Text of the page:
While some water rights are transferable, others must be grandfathered in. If your state mandates water rights, consult their records of water resources to see if you already possess them and, if not, how you can do so.

What Do You need to Drill Your Own Well?

  • Avoid assuming that you can drill or dig a well on your own property without a permit, license, or water rights by checking with your state’s water jurisdiction. Groundwater regulations are handled differently by each state.
  • Always check with your local county and city agencies for any additional permit requirements, as some smaller municipalities may have their own requirements in addition to the ones set forth by the state.
  • While the majority of states permit private well-digging with the approval of a permit, a small number of states only permit licensed professional contractors to engage in private well-digging. Using the information provided by the property owner, the contractor typically fills out and manages the permit in these situations.
  • Despite the fact that some states do not call for a permit or license, it is still wise to research any rules that must be followed.

What is the Average Cost of Drilling a Well?

The next step should be estimating the cost of the entire well drilling operation once you have confirmed that it is legal for you to drill your own well.

Although it varies by location, the average cost of drilling a residential well is in the range of $3,750 to $15,300 or $25 to $65 per ft. All the equipment, labor, and supplies required to drill the well are included in this price.

Can You Dig a Well by Hand?

The answer is yes, but we don’t advise hand-digging wells. The risk of the well collapsing and the lack of oxygen as you dig deeper make manual well digging extremely dangerous.

According to state regulations, even if you choose to dig by hand, you are only permitted to excavate a shallow well that is 20 to 30 feet deep underground. Since they are vulnerable to pollution, shallow wells unfortunately have a significant drawback.

You can’t be sure you’re digging in the right place without the right direction. If you encounter a bedrock, you will have to restart your project. Therefore, we don’t recommend that you hand-dig your well. The best course of action is to hire a contractor.

Most people consult experts before starting a self-directed drill because contractors have the tools to locate a water source. There are a few things you should be aware of if you’re determined to move forward with the project.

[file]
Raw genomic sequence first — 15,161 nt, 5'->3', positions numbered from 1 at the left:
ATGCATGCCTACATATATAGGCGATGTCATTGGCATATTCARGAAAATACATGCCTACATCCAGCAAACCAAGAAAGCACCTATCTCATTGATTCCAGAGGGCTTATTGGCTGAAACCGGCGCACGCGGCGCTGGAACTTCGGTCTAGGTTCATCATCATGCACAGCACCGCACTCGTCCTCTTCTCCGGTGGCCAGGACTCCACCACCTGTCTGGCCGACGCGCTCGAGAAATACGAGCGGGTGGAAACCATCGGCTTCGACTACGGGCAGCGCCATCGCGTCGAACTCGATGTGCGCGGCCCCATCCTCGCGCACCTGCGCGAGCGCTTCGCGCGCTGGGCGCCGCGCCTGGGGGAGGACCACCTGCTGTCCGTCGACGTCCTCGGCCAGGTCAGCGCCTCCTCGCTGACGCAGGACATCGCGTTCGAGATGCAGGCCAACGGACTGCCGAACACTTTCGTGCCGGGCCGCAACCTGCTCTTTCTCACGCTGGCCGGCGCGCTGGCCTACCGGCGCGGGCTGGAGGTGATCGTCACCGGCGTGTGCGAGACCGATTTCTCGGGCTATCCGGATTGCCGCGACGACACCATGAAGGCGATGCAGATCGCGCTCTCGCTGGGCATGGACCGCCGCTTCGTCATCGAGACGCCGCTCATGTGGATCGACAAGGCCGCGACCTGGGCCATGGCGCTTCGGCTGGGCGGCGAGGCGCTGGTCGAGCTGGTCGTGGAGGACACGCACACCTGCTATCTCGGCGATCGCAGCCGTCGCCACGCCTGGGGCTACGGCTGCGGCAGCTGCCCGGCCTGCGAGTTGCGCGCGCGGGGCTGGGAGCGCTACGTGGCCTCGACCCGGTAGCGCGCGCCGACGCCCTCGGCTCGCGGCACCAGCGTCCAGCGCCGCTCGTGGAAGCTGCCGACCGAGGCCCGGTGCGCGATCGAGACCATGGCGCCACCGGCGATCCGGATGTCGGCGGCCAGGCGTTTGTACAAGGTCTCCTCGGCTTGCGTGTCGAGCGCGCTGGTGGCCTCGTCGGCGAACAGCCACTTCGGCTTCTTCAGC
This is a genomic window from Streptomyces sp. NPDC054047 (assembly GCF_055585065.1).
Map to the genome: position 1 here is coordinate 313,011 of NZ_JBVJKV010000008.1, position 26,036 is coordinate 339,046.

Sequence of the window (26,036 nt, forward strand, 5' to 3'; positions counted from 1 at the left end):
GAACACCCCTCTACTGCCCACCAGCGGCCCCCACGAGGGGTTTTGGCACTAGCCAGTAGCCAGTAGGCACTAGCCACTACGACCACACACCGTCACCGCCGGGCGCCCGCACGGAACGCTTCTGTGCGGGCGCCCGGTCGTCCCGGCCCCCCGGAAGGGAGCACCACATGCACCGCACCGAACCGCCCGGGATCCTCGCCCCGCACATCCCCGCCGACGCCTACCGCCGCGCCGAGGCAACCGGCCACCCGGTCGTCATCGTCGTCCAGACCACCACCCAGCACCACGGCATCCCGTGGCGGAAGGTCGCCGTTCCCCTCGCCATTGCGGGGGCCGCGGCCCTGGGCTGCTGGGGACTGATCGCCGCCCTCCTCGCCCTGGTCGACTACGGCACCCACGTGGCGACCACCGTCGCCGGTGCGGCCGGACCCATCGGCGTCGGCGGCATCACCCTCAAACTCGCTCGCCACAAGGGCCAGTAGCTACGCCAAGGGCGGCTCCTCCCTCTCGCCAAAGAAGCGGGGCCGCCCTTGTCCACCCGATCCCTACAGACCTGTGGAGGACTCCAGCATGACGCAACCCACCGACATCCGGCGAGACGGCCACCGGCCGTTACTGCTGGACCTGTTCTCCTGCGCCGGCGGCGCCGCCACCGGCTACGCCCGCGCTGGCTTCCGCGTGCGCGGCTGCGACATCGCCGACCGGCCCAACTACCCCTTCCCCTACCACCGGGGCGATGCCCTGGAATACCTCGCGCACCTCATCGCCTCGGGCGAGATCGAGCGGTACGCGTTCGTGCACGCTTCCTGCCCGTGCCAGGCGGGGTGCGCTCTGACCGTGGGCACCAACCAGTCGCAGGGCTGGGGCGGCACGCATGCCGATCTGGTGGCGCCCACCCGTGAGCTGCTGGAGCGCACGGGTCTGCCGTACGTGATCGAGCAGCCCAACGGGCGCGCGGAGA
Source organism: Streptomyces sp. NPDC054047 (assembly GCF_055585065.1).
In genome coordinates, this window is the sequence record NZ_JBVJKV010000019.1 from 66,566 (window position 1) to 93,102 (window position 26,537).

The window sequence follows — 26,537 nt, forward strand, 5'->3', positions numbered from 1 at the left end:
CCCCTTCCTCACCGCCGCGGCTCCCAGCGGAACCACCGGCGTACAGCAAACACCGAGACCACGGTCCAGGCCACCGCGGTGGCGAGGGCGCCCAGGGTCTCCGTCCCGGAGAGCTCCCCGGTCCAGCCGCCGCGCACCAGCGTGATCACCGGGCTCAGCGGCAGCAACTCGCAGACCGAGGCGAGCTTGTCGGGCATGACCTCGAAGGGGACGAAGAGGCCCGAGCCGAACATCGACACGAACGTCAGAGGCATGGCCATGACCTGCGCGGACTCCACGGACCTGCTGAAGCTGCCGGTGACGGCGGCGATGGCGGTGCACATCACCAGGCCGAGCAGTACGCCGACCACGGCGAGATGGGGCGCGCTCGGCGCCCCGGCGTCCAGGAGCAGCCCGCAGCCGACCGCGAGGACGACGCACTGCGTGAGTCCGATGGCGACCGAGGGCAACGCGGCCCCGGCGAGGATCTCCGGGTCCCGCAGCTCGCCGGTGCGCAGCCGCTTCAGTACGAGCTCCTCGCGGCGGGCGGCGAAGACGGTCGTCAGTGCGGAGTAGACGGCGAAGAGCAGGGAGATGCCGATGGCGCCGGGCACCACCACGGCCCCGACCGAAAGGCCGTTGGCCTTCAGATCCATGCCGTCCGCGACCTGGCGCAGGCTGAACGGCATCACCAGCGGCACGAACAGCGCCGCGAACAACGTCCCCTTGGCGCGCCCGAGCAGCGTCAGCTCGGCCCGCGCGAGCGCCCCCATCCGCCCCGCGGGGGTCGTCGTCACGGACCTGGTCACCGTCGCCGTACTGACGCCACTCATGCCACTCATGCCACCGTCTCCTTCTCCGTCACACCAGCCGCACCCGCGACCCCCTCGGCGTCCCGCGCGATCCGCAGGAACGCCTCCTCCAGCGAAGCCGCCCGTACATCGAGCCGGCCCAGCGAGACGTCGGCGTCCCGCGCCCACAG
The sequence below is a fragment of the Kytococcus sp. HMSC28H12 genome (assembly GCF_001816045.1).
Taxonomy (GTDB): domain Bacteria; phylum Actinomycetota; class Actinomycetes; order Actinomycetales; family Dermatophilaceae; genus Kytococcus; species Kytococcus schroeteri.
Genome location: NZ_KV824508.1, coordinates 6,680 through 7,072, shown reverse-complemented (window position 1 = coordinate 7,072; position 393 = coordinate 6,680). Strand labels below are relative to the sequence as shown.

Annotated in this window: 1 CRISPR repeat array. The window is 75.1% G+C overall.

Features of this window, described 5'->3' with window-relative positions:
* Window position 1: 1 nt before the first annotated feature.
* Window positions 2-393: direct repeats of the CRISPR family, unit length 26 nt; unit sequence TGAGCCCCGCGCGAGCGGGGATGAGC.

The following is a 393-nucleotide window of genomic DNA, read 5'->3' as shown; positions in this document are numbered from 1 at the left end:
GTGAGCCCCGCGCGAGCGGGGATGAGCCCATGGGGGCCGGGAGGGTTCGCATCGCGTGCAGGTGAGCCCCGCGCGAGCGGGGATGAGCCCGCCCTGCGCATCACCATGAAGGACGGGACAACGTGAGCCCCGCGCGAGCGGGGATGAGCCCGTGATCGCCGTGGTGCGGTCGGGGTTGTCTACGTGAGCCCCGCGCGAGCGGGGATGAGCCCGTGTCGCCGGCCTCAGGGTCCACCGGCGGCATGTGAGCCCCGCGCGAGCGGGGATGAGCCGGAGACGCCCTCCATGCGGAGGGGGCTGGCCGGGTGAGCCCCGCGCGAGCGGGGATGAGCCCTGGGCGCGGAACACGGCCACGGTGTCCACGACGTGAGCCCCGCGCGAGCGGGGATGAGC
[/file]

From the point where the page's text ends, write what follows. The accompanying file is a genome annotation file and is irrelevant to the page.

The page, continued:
• Typically, hand-dug wells have a three- to four-foot diameter and are circular in shape. Anything narrower than this could trap the person digging the well.
  • Expand the diameter to at least five feet if more than one person is needed for the process.
  • When manually digging a well, establishing a good lining is crucial. Bricks are an alternative to concrete for the good lining. The lining should be thick so that the uneven water pressure won’t lead to shattering points.

Making your own well at home is a difficult task. Asking a contractor for advice and pointers in advance is a smart idea, even if you have to manually dig a well. Naturally, you could always get a qualified contractor to do the digging for you.

How to Maintain Well?

Here are some further tips for maintaining your well, according to the NGWA:

  • Remember to conduct an annual water quality test. If your water’s flavor and consistency change, repeat this test more frequently.
  • Make sure that no chemicals, fertilizers, paints, pesticides, or oil come into contact with your good infrastructure.
  • Verify that the good cap and cover are securely fastened to the good casing.
  • Avoid back-siphonage. When applying pesticides or fertilizers, keep the hose away from the good container.
  • When landscaping, keep the well’s top one foot above the surface.
  • Your well’s casing needs regular maintenance. This includes clearing away extra grass, snow, and leaves.
  • Keep a copy of your well’s records close by at all times. The construction report, system upkeep, and water tests need to be stored with the utmost care.
  • Watch out for the area around your well.
  • Have a well-sealed by a qualified contractor once it is no longer functional.

Is It Legal to Drill Your Own Water Well in Texas?

The drilling of a well and the pumping of groundwater are not subject to the Rule of Capture’s permit requirements.

As you can see, drilling a well on your own is a difficult task. Before you even consider contacting a qualified contractor, you must conduct research, acquire the necessary permits, and estimate the drilling costs.